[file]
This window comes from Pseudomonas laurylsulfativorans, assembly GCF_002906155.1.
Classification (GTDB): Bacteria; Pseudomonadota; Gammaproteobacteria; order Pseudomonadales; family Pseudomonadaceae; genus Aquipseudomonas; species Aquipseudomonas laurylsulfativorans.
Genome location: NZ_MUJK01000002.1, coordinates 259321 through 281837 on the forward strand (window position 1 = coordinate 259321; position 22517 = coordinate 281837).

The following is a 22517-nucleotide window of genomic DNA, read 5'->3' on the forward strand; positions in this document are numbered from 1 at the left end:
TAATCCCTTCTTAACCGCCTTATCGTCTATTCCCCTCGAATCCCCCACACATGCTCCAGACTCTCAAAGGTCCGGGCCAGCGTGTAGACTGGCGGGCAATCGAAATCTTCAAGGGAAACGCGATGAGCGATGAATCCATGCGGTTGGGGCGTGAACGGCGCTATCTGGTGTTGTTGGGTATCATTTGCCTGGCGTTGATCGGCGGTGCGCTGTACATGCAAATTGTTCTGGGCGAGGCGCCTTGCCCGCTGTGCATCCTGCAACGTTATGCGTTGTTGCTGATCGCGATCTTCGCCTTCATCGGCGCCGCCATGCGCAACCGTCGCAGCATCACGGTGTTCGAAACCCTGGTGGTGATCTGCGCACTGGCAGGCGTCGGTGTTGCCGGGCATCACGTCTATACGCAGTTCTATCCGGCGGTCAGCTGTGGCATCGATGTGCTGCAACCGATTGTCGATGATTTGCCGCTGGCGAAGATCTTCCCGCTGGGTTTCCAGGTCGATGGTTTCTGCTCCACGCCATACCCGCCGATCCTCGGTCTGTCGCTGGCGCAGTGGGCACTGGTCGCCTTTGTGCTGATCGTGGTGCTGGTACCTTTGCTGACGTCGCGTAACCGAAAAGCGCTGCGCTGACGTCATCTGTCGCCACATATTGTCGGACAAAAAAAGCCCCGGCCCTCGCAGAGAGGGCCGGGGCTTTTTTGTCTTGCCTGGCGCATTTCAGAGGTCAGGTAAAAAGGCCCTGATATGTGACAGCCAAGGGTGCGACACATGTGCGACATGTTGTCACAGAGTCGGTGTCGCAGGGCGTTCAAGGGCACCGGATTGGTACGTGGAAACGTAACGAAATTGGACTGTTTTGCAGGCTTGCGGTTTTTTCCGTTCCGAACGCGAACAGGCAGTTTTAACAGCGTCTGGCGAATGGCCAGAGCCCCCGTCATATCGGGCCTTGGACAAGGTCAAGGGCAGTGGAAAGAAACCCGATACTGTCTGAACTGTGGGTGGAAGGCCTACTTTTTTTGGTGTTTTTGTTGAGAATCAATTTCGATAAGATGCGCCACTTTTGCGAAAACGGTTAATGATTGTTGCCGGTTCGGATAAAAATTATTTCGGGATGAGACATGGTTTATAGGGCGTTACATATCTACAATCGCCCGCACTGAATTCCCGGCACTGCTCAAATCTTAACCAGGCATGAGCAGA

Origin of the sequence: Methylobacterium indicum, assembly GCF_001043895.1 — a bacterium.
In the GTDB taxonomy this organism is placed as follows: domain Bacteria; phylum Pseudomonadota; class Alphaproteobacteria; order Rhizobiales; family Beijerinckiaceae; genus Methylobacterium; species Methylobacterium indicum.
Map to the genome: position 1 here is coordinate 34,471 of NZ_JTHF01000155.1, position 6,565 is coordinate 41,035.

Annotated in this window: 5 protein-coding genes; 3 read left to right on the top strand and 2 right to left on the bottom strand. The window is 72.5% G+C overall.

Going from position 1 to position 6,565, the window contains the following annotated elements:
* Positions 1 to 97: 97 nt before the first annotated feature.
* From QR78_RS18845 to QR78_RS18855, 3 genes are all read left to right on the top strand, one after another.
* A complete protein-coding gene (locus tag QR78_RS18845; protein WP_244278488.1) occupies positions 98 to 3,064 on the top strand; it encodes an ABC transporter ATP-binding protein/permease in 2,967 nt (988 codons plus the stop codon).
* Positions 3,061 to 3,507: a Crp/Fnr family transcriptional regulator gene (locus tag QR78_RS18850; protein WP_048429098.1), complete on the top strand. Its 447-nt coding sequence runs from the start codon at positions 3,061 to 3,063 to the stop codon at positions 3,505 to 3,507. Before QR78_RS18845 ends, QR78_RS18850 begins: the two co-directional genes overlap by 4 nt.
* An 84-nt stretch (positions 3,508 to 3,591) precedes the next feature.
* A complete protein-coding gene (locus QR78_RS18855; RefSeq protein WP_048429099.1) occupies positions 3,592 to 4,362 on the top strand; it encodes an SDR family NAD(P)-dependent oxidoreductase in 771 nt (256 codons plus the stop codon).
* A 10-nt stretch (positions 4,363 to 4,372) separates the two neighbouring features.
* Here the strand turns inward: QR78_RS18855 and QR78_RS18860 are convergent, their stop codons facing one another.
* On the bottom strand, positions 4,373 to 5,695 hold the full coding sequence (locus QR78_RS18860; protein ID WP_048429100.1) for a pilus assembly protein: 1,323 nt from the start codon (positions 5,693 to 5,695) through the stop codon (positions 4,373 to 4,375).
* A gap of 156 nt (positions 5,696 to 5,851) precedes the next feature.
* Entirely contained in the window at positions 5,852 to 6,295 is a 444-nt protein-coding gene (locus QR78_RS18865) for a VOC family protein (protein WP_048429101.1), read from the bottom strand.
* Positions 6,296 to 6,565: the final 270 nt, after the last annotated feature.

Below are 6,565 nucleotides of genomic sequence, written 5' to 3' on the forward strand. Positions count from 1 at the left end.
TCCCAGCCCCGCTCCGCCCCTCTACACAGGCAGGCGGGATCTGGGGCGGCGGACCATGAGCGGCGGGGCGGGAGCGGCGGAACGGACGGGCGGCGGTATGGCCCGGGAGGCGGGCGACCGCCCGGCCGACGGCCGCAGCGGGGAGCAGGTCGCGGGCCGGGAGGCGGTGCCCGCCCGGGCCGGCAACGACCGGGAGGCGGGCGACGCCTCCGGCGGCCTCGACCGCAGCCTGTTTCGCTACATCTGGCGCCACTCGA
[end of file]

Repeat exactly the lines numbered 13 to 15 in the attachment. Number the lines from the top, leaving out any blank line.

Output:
* A complete protein-coding gene (locus tag QR78_RS18845; protein WP_244278488.1) occupies positions 98 to 3,064 on the top strand; it encodes an ABC transporter ATP-binding protein/permease in 2,967 nt (988 codons plus the stop codon).
* Positions 3,061 to 3,507: a Crp/Fnr family transcriptional regulator gene (locus tag QR78_RS18850; protein WP_048429098.1), complete on the top strand. Its 447-nt coding sequence runs from the start codon at positions 3,061 to 3,063 to the stop codon at positions 3,505 to 3,507. Before QR78_RS18845 ends, QR78_RS18850 begins: the two co-directional genes overlap by 4 nt.
* An 84-nt stretch (positions 3,508 to 3,591) precedes the next feature.